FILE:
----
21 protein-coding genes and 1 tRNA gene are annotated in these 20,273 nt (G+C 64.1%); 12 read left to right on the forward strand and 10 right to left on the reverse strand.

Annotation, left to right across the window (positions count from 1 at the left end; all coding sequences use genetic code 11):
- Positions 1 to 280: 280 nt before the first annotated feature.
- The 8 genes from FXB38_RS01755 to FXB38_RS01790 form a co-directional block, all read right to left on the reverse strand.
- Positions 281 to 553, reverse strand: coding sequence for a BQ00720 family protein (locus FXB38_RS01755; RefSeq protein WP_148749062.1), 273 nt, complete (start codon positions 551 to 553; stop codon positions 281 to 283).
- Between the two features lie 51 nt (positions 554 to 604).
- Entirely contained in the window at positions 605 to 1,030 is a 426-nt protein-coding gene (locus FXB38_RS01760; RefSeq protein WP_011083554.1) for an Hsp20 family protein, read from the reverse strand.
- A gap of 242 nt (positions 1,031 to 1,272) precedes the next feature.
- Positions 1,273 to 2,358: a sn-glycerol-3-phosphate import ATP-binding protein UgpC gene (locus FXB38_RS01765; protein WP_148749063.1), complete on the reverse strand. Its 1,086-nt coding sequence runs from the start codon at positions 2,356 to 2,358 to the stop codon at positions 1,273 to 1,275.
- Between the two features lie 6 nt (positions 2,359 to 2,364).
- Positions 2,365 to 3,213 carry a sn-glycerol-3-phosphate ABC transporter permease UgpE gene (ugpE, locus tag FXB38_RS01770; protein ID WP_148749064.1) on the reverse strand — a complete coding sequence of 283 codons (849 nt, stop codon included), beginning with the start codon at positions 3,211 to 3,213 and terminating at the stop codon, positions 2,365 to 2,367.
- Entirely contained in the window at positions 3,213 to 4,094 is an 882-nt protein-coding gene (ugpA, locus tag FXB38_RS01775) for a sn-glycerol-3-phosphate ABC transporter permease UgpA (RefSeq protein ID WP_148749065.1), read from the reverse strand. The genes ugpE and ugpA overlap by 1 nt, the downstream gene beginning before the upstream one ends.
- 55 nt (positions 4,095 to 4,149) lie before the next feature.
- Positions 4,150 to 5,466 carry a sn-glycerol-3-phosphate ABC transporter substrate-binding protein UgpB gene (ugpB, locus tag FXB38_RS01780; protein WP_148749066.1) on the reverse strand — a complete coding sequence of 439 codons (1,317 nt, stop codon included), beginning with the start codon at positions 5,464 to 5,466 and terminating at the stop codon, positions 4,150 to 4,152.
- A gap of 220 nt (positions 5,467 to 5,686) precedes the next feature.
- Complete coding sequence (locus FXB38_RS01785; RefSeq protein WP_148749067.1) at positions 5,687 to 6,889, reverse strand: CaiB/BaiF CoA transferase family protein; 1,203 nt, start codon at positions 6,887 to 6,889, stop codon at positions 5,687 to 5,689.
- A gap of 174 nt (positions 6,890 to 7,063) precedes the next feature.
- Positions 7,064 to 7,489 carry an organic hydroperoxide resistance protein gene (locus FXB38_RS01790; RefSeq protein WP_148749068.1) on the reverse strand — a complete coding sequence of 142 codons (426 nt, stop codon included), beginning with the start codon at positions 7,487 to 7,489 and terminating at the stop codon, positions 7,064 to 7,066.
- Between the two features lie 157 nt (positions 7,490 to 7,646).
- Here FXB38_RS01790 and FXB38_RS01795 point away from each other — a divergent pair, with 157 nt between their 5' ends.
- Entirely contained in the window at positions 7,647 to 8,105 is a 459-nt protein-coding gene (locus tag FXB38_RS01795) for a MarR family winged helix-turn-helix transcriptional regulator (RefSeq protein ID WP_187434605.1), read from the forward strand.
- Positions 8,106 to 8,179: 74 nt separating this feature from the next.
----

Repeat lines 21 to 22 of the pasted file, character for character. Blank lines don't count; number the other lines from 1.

- Entirely contained in the window at positions 7,647 to 8,105 is a 459-nt protein-coding gene (locus tag FXB38_RS01795) for a MarR family winged helix-turn-helix transcriptional regulator (RefSeq protein ID WP_187434605.1), read from the forward strand.
- Positions 8,106 to 8,179: 74 nt separating this feature from the next.